Share the Results
When their book project is finished, parents can suggest the child hand it in to their grade teacher for inclusion in the school magazine or newspaper. Or perhaps it can be a gift for a grandparent or family member. You could even have it properly bound at a local stationer.
Praise and success are incredibly motivating factors in any child’s development. They’ll automatically feel inspired to achieve more. Now parents can introduce new activities that show printed books in a very novel light.
This is a good time to find a book you both like and, besides reading together, ask your child to suggest alternative actions on the part of certain characters, asking if they agree on how the story is unfolding, and how they would have written the characters’ actions if they disagree. Encouraging a thought process will make your child feel their opinion counts. Once the book is finished, have your child create their own ‘review’ on the computer, print it out and either post or email it to your local bookshop or library. Imagine their pride and delight if the review is published in a local newspaper or put up on the library notice board.
Most successful children’s books and book series have websites with interesting aspects to explore. Is the series set in a real or fantasy place? Do the characters have important choices to make? Don’t be afraid to let your child get onto the computer and read all about the series, the author, the movie, the actors, the settings, and the characters. Ask your child questions about what they have learned and praise their research.
Far from being an obstacle to reading, computers can enable children to think creatively in producing their own literary projects. Taking ownership of something unique and special will encourage a child’s confidence and inspire them to read and research more. Parents can assist their child to achieve the desired results by helping with practical aspects of the book project, by praising their child’s efforts, by involving other family members or teachers, and by reading together with their child.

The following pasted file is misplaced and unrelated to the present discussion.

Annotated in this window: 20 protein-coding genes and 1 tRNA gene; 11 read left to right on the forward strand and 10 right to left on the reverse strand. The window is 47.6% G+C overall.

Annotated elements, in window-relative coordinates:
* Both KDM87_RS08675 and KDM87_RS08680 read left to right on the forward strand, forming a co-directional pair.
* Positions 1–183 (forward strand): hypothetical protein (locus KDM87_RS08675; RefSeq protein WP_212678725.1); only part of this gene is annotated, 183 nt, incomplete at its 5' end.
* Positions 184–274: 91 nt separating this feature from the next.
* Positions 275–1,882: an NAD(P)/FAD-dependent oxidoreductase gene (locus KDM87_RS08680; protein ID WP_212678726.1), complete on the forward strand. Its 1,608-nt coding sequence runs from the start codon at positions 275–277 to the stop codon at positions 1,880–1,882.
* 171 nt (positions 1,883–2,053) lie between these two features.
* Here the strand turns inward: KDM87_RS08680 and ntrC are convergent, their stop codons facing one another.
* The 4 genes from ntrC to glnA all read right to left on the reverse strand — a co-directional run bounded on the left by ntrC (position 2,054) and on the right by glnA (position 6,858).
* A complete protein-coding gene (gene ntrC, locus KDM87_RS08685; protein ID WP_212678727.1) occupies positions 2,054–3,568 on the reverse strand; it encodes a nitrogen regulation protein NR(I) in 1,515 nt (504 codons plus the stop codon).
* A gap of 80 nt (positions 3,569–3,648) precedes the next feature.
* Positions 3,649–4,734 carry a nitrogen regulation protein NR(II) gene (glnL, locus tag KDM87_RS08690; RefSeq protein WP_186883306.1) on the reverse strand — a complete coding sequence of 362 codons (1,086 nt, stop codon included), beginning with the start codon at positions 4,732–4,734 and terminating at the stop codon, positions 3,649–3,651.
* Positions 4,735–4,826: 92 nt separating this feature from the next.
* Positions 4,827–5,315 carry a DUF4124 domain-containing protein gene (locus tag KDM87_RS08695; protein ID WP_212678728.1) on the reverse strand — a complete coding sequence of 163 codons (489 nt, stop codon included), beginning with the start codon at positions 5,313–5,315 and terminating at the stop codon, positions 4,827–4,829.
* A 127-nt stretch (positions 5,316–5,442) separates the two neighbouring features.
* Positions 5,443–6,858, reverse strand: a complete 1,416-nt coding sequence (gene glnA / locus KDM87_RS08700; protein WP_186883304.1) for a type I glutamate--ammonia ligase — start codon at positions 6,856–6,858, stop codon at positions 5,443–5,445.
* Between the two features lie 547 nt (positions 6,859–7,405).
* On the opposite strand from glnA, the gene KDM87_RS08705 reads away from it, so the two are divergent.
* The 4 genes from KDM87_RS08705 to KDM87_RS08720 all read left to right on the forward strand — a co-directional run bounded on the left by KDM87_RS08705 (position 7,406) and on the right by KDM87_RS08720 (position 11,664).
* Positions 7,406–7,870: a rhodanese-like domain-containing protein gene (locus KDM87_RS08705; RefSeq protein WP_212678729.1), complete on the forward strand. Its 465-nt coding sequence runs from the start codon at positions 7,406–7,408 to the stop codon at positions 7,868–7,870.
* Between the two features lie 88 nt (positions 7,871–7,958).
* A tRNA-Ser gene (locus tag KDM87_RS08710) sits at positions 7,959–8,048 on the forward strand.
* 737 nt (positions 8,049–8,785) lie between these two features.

About the Author
Fiona Ingram is a children’s author, but up until a few years ago, she was a journalist and editor. Something rather unexpected sparked her new career as an author—a family trip to Egypt with her mother and two young nephews. They had a great time and she thought she’d write them a short story as a different kind of souvenir…. Well, one book and a planned book series later, she had changed careers. She has now published Book 3 (The Temple of the Crystal Timekeeper) in her middle-grade adventure series Chronicles of the Stone, with many awards for the first book,
The Secret of the Sacred Scarab, and a few for Book 2, The Search for the Stone of Excalibur, and one already for Book 3! She also teaches online novel writing for aspiring authors and she finds that very satisfying. Relaxation time finds her enjoying something creative or artistic, music, books, theatre or ballet. She loves doing research for her book series. Fiona loves animals and has written two animal rescue stories. She has two adorable (naughty) little dogs called Chloe and Pumpkin, and a beautiful black cat called Bertie.